Shalom, and so much more

By Laura TomassiniAnouk FleschMisch Pautsch Switch to German for original article

It is the oldest monotheistic world religion, a way of life and a people: Judaism has always been part of society in many parts of the world, yet little is known about its customs among outsiders.

"Most people think all Jews are rich, yet a third of the Israelite people live below the poverty line. But we ignore these prejudices, we don't care about them." With much humor, and even more fervor, Luxembourg's Chief Rabbi Alain Nacache provides insight into the basic principles of Judaism. One of the three world religions, the so-called Judaism has a total of 15 million believers, although in the eyes of the Jewish scholar, this is not necessarily the correct word: "Judaism is a way of life, a way of seeing the world and understanding it. We are not a race or an ethnicity, as is often claimed. We are a people."

An estimated 1,500 Jews currently live in Luxembourg, but the fact that they live out their faith in many different ways is shown by the division into three main categories. "If you ask what it means to be Jewish, you get very different answers, depending on who you ask. Basically, it's always about one's relationship to modernity: there are the ultra-Orthodox Jews who see everything modern as something to be wary of. Then there is the liberal movement, which sees modernity as a kind of new deity, and there is the traditionalist Orthodoxy, to which I belong and which does not like extremes", says the Chief Rabbi.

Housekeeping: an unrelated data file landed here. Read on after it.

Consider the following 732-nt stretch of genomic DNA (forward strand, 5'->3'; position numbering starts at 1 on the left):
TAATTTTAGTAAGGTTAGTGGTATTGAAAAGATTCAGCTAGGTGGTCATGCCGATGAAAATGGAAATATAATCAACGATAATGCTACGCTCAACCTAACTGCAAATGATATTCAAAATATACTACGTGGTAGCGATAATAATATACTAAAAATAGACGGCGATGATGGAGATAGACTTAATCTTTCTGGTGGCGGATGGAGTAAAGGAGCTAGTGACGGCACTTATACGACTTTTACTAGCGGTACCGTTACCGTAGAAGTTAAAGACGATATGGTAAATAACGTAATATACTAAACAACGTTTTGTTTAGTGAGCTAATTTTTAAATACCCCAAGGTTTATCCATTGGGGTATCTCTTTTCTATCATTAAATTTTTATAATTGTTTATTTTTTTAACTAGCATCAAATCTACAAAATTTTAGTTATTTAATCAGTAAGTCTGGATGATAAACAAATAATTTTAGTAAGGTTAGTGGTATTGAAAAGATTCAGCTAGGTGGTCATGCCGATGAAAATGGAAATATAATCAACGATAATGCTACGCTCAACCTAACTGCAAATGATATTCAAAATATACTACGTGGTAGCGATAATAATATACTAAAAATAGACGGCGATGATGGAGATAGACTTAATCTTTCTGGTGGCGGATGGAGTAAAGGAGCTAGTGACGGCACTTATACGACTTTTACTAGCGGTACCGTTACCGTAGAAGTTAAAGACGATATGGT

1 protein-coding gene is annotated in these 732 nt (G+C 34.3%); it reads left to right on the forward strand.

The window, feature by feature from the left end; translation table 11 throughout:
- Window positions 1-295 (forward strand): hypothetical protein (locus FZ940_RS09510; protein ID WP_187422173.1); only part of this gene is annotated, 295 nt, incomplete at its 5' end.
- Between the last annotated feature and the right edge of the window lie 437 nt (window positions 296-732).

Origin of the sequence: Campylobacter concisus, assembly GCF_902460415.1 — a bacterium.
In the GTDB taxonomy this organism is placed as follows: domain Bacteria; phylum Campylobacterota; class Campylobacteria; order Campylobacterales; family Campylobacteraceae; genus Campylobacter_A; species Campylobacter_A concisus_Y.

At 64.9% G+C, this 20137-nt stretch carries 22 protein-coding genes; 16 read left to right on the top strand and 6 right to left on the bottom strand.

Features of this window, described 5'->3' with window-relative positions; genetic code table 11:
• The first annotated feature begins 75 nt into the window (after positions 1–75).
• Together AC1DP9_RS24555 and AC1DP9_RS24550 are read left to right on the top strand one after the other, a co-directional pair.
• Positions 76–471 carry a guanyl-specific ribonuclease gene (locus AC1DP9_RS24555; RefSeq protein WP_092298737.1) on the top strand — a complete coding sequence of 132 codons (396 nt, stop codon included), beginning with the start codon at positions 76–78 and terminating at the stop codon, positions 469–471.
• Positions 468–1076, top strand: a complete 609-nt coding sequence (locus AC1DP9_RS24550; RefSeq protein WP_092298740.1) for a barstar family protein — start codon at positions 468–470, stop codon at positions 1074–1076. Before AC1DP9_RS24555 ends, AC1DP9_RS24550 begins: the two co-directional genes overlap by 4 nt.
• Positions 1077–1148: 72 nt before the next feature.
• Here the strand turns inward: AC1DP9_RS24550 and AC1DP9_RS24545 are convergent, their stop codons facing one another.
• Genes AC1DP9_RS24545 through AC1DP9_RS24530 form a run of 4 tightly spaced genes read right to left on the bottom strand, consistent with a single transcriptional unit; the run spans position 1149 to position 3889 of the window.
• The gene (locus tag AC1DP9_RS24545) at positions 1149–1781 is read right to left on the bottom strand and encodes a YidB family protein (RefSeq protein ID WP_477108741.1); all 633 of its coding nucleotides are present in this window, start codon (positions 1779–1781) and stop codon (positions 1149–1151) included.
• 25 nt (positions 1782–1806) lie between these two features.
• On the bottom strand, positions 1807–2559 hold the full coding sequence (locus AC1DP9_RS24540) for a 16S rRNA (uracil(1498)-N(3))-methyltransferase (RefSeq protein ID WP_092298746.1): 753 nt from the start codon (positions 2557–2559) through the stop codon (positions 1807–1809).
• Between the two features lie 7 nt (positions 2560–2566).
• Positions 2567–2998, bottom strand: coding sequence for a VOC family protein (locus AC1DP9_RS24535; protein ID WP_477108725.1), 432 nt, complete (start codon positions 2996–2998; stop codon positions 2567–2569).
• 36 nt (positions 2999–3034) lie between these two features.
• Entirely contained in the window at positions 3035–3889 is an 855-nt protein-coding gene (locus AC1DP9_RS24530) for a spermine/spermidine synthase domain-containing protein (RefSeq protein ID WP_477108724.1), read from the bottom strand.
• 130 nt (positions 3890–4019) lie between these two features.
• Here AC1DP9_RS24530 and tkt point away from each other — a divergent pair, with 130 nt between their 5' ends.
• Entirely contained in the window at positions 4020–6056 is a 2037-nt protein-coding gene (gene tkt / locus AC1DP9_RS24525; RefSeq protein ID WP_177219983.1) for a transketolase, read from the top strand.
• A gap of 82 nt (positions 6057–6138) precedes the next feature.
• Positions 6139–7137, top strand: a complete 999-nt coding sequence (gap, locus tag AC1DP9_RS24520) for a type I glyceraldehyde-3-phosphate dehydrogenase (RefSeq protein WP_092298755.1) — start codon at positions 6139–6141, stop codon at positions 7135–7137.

Religion as a private matter

François Moyse is also part of the latter and describes himself as "in the middle". The president of the "Fondation luxembourgeoise pour la Mémoire de la Shoah" lives a typical Jewish life at home with his family, even if "typical" means something different in each case. "There's actually not much that distinguishes us from other, non-Jewish people. In Judaism, it doesn't depend on your faith, but on what you practice", says Moyse. In Luxembourg, he says, there are virtually no strictly Orthodox Jews, such as those known in Antwerp, but community members who live out their traditions more discreetly and in private. A good example is the kippah, which most people in the Grand Duchy either do not wear at all on the open street, or wear hidden under a hat, according to the Foundation's president.

There are two types of rules in Judaism: Laws, such as the aforementioned day of rest, which was already recorded in the Ten Commandments and is not open to debate, and rabbinic rules, which also include the traditional head covering. Moyse explains its significance as follows: "It is like a layer between us and God and is meant to show that we are never in direct contact with Him. It is a sign of humility." In order to understand the practices and precepts of the Jewish community, reading as well as interpretation of the texts plays a central role in traditionalist Judaism. In addition to the Torah, that is, the Hebrew Bible consisting of the five books of Moses, the Oral Tradition of the teachings, recorded by rabbis over time in the Talmud, is a core element of daily rituals.

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Shalom, and so much more


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